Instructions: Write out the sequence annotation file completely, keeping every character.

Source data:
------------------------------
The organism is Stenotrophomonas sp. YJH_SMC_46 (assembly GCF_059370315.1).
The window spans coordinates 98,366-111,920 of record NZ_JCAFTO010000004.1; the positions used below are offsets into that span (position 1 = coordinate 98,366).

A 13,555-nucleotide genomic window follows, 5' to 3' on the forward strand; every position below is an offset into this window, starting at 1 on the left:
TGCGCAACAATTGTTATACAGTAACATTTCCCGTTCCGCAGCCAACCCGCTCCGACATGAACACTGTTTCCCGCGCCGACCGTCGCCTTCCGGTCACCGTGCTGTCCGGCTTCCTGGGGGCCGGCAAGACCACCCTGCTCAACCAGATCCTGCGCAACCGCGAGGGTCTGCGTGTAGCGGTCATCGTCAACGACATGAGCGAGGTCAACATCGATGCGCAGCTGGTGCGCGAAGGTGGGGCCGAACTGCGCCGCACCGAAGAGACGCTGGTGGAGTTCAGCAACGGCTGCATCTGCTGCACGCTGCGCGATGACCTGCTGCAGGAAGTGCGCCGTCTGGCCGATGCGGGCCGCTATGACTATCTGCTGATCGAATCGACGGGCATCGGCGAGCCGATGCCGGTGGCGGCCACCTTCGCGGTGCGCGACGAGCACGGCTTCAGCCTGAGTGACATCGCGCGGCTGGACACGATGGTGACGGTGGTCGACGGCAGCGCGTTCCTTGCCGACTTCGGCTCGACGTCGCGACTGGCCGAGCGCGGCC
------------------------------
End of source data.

The organism is Stenotrophomonas sp. YJH_SMC_46 (assembly GCF_059370315.1).
The window spans coordinates 98,366-111,920 of record NZ_JCAFTO010000004.1; the positions used below are offsets into that span (position 1 = coordinate 98,366).

A 13,555-nucleotide genomic window follows, 5' to 3' on the forward strand; every position below is an offset into this window, starting at 1 on the left:
TGCGCAACAATTGTTATACAGTAACATTTCCCGTTCCGCAGCCAACCCGCTCCGACATGAACACTGTTTCCCGCGCCGACCGTCGCCTTCCGGTCACCGTGCTGTCCGGCTTCCTGGGGGCCGGCAAGACCACCCTGCTCAACCAGATCCTGCGCAACCGCGAGGGTCTGCGTGTAGCGGTCATCGTCAACGACATGAGCGAGGTCAACATCGATGCGCAGCTGGTGCGCGAAGGTGGGGCCGAACTGCGCCGCACCGAAGAGACGCTGGTGGAGTTCAGCAACGGCTGCATCTGCTGCACGCTGCGCGATGACCTGCTGCAGGAAGTGCGCCGTCTGGCCGATGCGGGCCGCTATGACTATCTGCTGATCGAATCGACGGGCATCGGCGAGCCGATGCCGGTGGCGGCCACCTTCGCGGTGCGCGACGAGCACGGCTTCAGCCTGAGTGACATCGCGCGGCTGGACACGATGGTGACGGTGGTCGACGGCAGCGCGTTCCTTGCCGACTTCGGCTCGACGTCGCGACTGGCCGAGCGCGGCC